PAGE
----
Prota 2: Vegetables/Légumes
Engl., Pflanzenw. Ost-Afrikas C: 325 (1895).
Asclepiadaceae (APG: Apocynaceae)
Secamone whytei N.E.Br. (1898), Secamone floribunda N.E.Br. (1902), Secamone phillyreoides S.Moore (1905), Secamone rariflora S.Moore (1905).
Origin and geographic distribution
Secamone stuhlmannii is found in Rwanda, Kenya, Uganda, Tanzania and Malawi.
In times of scarcity the leaves of Secamone stuhlmannii are eaten cooked as a vegetable in Malawi. The fibrous stems are used for rope. In East Africa a root decoction is used against stomach problems.
Liana containing latex, the whole plant rusty-pubescent with spreading hairs. Leaves opposite, simple; petiole up to 5 mm long; blade oblong or ovate to lanceolate-elliptical, 1–6 cm × 0.5–2 cm, base rounded to acute, apex rounded to acute, margin entire. Inflorescence a terminal or axillary cyme, up to 6-flowered; peduncle up to 12 mm long. Flowers bisexual, regular, 5-merous, sweetly scented; pedicel up to 8 mm long; calyx with ovate lobes up to 1.5 mm × 0.5 mm, ciliate; corolla tubular with lobes up to 3 mm long, yellow; corona with triangular or falcate lobes, attached near the base of the staminal column and about one third of its length; ovary superior, apical portion of stigma head exserted for about 1 mm from the top of the staminal column. Fruit a pair of follicles, each one 6–10 cm × 1 cm, tapering gradually to a drawn-out point, silvery brown or olive-green, striate, puberulent. Seeds 7–10 mm × 1–1.5 mm, red-brown, with a coma of white hairs at apex.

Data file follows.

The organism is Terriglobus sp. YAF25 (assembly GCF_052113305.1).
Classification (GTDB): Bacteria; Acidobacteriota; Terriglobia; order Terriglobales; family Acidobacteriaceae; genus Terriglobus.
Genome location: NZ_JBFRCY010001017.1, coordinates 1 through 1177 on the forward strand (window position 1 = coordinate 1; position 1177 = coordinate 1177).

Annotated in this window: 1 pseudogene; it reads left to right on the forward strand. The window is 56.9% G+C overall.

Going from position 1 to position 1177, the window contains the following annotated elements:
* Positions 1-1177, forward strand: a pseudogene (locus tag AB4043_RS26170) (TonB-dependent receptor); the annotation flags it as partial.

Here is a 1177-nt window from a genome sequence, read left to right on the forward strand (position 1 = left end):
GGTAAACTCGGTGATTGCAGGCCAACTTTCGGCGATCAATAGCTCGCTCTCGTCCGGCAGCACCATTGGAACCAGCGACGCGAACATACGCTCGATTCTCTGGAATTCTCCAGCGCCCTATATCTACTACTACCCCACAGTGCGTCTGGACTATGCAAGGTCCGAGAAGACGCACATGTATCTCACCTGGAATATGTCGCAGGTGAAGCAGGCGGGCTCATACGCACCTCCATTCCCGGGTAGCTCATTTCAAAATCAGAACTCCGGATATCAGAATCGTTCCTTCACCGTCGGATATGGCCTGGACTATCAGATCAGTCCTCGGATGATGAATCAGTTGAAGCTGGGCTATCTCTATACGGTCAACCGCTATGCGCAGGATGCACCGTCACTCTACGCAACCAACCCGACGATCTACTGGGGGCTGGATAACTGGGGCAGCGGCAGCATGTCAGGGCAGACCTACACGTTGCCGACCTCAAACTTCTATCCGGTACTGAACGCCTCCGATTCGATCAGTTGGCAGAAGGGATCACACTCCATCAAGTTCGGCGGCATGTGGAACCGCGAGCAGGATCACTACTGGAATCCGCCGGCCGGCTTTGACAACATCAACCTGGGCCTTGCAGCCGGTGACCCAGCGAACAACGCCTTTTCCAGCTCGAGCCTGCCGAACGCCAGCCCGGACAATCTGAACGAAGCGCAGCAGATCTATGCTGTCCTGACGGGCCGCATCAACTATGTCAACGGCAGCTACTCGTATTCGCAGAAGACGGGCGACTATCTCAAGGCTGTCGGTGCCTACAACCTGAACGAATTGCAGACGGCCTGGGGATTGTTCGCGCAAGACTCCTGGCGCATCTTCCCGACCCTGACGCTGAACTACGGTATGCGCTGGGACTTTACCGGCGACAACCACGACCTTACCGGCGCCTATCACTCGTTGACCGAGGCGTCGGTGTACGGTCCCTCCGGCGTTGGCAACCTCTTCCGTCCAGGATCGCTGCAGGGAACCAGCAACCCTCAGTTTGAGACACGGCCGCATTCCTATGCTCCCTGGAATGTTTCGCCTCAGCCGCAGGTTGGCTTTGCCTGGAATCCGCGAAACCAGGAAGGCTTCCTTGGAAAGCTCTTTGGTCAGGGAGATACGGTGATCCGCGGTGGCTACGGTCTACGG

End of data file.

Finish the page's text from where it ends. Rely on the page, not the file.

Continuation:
Secamone comprises about 80 species, and is native to the tropics and subtropics of the Old World; 62 species are recorded for Madagascar, 16 for continental Africa, 1 for southern India and Sri Lanka and 1 for South-East Asia and Australia. Together with related genera it is in need of revision because the boundaries are not clear.
Secamone stuhlmannii is found in riverine bushland and thickets, at altitudes between 800–1700 m.
Genetic resources and breeding
Secamone stuhlmannii is widespread and does not seem in danger of genetic erosion.
More research is needed to evaluate the nutritional and medicinal value of Secamone stuhlmannii.
• Goyder, D.J., 1992. Secamone (Asclepiadaceae subfam. Secamonoideae) in Africa. Kew Bulletin 47: 437–474.
• Beentje, H.J., 1994. Kenya trees, shrubs and lianas. National Museums of Kenya, Nairobi, Kenya. 722 pp.
• Kokwaro, J.O., 1993. Medicinal plants of East Africa. 2nd Edition. Kenya Literature Bureau, Nairobi, Kenya. 401 pp.
• Williamson, J., 1955. Useful plants of Nyasaland. The Government Printer, Zomba, Nyasaland. 168 pp. (Reprint: Williamson, J., 1975. Useful plants of Malawi. University of Malawi, Zomba, Malawi).
Correct citation of this article:
Jansen, P.C.M., 2004. Secamone stuhlmannii K.Schum. In: Grubben, G.J.H. & Denton, O.A. (Editors). PROTA 2: Vegetables/Légumes. [CD-Rom]. PROTA, Wageningen, Netherlands.